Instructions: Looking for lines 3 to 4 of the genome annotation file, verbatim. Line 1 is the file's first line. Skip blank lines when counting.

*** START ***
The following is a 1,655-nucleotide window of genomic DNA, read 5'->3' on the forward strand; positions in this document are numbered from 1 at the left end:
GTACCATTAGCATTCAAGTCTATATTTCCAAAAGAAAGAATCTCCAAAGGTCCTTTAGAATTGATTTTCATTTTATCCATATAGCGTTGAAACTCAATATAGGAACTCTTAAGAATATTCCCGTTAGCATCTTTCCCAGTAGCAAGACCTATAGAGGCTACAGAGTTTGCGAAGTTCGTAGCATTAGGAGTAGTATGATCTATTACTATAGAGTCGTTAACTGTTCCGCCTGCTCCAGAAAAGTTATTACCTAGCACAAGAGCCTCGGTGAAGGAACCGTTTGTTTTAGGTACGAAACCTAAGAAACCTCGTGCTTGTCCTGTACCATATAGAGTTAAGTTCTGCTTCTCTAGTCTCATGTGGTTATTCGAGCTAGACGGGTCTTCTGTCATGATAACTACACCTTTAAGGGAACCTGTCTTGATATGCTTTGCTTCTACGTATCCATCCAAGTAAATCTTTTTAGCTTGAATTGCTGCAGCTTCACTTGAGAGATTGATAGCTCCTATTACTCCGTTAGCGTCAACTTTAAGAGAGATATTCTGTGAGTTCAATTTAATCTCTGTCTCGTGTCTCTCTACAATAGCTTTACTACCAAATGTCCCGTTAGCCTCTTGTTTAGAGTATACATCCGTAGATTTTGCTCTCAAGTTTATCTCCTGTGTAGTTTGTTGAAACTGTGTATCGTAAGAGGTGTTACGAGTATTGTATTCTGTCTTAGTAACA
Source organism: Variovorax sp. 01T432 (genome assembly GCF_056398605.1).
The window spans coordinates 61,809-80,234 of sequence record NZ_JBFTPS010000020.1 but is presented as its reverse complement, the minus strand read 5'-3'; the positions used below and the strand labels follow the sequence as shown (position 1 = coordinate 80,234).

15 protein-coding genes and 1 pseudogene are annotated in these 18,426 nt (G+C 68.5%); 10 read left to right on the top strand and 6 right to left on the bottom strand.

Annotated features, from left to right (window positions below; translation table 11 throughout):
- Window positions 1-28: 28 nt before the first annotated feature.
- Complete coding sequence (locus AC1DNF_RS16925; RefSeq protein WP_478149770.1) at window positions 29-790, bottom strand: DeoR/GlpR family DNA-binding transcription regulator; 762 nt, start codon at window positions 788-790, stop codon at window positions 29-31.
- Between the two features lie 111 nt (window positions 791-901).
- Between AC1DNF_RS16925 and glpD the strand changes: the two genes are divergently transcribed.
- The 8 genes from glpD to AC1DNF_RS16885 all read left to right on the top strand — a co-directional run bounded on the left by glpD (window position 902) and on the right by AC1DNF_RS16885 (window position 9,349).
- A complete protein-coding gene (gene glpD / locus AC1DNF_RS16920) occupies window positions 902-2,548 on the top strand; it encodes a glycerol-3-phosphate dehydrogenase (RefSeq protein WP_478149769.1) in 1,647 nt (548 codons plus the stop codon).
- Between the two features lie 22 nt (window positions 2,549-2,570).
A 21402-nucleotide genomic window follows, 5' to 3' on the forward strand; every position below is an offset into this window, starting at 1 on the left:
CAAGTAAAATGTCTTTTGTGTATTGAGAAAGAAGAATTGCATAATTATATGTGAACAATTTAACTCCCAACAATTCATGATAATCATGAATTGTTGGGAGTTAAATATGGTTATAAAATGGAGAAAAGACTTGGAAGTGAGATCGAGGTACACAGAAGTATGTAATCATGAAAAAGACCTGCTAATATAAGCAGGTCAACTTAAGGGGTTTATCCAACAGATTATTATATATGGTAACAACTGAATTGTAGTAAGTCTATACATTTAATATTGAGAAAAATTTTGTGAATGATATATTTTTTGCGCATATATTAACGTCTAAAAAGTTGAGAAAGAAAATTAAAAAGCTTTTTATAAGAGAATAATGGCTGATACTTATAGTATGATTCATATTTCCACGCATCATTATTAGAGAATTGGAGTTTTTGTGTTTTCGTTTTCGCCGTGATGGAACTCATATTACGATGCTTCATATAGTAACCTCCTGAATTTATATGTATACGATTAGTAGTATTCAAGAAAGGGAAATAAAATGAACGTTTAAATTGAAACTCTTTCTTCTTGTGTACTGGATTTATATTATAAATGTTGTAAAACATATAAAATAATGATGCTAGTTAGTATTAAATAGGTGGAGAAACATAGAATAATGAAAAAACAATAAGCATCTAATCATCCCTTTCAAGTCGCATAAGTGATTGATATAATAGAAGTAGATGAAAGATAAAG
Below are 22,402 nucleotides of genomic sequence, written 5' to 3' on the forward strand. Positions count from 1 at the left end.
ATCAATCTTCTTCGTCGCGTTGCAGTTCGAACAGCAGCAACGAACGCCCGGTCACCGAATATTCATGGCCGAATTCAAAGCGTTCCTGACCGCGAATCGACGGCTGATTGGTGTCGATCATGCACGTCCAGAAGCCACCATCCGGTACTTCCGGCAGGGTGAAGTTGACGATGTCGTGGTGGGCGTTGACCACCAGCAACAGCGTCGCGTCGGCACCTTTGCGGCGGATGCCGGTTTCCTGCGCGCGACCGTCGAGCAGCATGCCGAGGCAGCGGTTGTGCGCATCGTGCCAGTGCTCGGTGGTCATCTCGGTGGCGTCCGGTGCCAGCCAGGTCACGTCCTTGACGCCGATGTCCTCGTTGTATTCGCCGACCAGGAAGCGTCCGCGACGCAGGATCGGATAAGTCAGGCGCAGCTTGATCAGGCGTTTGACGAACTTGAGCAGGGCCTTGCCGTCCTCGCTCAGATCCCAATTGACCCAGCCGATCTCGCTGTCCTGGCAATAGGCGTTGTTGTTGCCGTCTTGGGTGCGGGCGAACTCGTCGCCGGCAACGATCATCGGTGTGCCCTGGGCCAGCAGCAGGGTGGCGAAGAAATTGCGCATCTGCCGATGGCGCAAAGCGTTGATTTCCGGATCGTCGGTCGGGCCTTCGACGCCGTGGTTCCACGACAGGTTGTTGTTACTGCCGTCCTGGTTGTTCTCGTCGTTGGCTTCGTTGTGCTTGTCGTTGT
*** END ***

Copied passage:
Source organism: Variovorax sp. 01T432 (genome assembly GCF_056398605.1).
The window spans coordinates 61,809-80,234 of sequence record NZ_JBFTPS010000020.1 but is presented as its reverse complement, the minus strand read 5'-3'; the positions used below and the strand labels follow the sequence as shown (position 1 = coordinate 80,234).